Results from an array of theoretical and computational tools developed to treat the instabilities of most interest for high performance tokamak discharges are described. The theory and experimental diagnostic capabilities have now been developed to the point where detailed predictions can be productively tested so that competing effects can be isolated and either eliminated or confirmed. The linear MHD stability predictions using high quality discharge equilibrium reconstructions are tested against the observations for the principal limiting phenomena in DIII-D: L mode negative central shear (NCS) disruptions, H mode NCS edge instabilities, and tearing and resistive wall modes (RWMs) in long pulse discharges. In the case of predominantly ideal plasma MHD instabilities, agreement between the code predictions and experimentally observed stability limits and thresholds can now be obtained to within several per cent, and the predicted fluctuations and growth rates to within the estimated experimental errors. Edge instabilities can be explained by a new model for edge localized modes as predominantly ideal instabilities with low to intermediate toroidal mode number. Accurate ideal calculations are critical to demonstrating RWM stabilization by plasma rotation, and the ideal eigenfunctions provide a good representation of the RWM structure when the plasma rotation slows. Ideal eigenfunctions can then be used to predict stabilization using active feedback. For non-ideal modes, the agreement in some cases is promising. δ' calculations, for example, indicate that some discharges are linearly unstable to classical tearing modes, consistent with the observed growth of islands in those discharges. Nevertheless, there is still a great deal of improvement required before the non-ideal predictive capability can routinely approach levels similar to those for the ideal comparisons.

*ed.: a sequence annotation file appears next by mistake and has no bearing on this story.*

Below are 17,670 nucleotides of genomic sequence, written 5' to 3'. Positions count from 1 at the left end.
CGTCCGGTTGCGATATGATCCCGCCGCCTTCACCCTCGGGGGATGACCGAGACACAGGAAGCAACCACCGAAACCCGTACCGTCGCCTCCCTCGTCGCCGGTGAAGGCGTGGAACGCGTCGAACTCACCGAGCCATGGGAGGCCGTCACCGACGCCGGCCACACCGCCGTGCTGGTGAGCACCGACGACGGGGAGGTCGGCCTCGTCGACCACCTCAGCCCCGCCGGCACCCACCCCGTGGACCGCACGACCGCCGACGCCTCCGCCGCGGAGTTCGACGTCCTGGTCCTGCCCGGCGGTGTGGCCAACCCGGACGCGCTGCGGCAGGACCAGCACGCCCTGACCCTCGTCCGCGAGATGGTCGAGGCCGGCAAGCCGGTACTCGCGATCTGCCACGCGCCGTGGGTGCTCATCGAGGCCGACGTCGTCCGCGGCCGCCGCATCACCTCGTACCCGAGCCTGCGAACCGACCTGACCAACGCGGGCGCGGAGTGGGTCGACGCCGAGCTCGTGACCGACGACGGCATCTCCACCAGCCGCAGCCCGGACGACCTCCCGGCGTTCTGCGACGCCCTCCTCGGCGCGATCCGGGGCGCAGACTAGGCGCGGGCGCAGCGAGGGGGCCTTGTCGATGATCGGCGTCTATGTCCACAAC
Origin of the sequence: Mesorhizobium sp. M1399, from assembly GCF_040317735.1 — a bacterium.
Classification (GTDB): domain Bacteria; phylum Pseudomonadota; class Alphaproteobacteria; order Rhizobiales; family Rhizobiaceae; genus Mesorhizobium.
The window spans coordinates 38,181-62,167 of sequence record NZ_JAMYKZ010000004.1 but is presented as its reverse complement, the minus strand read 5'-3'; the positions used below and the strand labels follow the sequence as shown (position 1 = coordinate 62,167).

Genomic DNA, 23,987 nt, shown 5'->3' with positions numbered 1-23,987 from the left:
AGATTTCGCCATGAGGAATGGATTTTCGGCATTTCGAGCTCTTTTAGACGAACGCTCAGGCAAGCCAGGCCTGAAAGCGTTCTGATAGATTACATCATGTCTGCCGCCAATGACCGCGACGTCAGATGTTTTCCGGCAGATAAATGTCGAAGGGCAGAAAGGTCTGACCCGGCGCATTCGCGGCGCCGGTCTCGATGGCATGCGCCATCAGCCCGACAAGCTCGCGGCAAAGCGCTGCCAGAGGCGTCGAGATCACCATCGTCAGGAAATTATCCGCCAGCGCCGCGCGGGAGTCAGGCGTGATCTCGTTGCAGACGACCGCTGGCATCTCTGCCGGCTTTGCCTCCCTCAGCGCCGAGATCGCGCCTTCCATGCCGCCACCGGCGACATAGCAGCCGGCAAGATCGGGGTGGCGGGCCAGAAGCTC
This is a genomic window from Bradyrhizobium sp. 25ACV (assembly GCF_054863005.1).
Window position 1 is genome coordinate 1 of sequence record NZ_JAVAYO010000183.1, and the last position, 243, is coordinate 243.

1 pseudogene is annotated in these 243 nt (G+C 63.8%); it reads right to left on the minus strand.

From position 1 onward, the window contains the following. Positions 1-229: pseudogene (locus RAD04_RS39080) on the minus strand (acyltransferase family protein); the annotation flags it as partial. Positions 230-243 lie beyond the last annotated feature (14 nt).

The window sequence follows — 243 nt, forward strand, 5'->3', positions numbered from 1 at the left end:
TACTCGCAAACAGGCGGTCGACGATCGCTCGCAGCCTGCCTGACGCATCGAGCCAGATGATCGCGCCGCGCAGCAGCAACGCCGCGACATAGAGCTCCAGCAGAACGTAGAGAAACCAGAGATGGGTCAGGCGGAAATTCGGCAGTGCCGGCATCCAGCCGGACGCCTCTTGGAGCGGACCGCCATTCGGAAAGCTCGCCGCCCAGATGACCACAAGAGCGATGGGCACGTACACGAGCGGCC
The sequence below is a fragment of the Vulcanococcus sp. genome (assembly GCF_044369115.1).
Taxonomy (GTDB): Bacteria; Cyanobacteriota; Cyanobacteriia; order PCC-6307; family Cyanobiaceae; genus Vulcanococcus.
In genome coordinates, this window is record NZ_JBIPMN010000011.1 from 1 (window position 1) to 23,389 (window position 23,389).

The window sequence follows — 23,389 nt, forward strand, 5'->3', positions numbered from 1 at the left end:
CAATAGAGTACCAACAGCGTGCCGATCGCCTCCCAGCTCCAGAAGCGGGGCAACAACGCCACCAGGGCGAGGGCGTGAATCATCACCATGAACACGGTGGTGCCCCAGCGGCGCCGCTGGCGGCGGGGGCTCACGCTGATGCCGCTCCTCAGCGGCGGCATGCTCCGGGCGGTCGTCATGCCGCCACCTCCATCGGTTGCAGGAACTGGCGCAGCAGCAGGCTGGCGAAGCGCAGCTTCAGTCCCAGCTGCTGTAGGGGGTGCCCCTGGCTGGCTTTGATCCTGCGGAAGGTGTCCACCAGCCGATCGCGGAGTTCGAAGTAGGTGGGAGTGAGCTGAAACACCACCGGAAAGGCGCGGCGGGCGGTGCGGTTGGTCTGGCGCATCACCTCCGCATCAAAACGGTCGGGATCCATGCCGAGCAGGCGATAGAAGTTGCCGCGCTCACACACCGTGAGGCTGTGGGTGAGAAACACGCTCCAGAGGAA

All Science Journal Classification (ASJC) codes
- Nuclear and High Energy Physics
- Condensed Matter Physics